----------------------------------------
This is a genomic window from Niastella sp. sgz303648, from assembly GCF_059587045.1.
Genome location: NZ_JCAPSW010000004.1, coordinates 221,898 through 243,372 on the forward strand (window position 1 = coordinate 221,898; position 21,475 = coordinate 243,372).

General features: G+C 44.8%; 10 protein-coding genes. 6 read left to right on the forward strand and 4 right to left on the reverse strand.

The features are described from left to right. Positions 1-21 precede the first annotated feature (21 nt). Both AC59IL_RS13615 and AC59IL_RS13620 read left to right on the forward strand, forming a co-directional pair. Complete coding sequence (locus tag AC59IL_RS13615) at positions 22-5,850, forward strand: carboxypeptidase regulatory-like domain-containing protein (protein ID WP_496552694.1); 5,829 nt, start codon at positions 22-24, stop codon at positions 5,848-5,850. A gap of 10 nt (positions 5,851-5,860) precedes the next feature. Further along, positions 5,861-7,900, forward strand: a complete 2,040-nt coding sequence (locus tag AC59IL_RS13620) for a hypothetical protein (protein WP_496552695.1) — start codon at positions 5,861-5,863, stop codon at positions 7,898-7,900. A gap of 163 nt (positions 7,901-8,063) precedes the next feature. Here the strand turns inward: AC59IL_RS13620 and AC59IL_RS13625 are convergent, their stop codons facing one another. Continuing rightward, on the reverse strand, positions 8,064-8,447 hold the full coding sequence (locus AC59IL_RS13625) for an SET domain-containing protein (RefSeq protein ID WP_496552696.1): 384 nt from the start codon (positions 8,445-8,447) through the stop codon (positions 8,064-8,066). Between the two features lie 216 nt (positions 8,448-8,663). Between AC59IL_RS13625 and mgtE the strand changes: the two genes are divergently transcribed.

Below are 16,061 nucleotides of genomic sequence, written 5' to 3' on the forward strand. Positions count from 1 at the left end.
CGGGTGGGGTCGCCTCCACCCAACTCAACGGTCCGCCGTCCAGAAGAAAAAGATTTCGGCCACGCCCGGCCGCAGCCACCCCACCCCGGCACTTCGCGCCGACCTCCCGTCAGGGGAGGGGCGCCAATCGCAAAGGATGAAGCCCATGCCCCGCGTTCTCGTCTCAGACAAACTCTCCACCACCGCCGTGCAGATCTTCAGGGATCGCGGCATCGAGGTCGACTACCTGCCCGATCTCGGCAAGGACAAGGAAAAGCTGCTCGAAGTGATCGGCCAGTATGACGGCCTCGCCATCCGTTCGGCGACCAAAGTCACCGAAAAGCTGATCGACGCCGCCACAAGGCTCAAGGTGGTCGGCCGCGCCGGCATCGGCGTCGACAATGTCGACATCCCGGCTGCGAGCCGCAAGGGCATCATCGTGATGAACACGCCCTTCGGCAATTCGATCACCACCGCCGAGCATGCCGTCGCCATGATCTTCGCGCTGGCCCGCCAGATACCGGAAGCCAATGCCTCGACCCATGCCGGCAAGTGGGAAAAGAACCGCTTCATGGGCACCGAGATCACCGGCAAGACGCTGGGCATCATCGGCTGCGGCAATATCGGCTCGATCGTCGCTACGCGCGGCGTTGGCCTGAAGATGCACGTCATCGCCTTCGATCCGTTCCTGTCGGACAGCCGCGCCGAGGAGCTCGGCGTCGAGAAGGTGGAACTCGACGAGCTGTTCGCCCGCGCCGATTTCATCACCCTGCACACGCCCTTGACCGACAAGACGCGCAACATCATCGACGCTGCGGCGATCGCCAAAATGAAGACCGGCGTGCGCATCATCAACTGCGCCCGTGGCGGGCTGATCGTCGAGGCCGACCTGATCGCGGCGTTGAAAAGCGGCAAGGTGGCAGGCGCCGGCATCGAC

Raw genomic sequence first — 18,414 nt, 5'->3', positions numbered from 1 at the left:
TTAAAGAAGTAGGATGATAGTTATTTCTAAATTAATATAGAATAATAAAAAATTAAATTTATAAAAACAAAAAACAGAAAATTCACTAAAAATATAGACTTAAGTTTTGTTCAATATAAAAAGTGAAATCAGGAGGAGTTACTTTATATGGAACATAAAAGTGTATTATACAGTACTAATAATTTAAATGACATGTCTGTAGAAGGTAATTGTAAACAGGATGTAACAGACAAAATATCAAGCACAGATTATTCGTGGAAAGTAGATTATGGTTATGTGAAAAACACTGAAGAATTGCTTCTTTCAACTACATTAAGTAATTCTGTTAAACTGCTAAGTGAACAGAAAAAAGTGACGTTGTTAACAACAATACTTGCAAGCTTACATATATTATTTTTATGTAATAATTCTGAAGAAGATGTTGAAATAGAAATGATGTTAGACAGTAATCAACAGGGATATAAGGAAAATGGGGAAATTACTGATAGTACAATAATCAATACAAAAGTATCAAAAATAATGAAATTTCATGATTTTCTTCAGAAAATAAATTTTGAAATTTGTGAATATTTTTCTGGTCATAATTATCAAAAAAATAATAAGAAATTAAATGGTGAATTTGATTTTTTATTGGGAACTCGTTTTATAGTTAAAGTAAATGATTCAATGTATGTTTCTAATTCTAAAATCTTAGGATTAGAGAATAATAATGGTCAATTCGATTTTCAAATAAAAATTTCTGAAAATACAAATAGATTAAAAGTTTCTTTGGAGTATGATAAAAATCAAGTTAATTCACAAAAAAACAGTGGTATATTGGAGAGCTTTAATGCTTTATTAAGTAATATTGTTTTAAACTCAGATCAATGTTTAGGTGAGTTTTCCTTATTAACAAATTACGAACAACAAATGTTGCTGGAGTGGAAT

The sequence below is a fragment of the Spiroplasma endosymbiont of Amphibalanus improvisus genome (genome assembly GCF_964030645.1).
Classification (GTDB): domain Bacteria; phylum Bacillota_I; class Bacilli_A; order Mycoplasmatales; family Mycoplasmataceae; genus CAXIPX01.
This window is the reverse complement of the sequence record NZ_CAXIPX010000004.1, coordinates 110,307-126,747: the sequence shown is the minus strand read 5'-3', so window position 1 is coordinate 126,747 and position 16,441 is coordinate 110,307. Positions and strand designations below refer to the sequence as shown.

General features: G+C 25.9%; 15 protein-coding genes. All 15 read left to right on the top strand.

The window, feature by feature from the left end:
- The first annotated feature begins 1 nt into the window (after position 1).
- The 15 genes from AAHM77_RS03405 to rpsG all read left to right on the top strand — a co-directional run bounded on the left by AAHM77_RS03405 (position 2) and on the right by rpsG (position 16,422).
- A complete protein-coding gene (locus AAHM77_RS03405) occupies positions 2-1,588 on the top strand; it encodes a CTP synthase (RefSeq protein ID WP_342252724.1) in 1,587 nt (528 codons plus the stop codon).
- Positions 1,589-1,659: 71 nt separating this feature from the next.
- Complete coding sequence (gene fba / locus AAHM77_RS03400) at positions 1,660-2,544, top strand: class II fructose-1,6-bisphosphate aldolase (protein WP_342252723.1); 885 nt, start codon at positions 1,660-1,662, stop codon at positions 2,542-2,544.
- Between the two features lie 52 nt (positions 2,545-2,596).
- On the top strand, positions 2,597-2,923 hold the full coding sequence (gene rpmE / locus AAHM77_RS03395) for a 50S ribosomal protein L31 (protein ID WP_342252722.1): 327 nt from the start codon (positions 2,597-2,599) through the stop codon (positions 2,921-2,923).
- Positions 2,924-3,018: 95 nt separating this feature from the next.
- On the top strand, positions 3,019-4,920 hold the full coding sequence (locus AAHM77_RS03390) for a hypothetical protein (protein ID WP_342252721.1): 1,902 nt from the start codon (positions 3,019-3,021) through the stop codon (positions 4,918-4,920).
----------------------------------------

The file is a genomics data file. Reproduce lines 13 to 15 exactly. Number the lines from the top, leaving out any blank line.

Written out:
The window, feature by feature from the left end:
- The first annotated feature begins 1 nt into the window (after position 1).
- The 15 genes from AAHM77_RS03405 to rpsG all read left to right on the top strand — a co-directional run bounded on the left by AAHM77_RS03405 (position 2) and on the right by rpsG (position 16,422).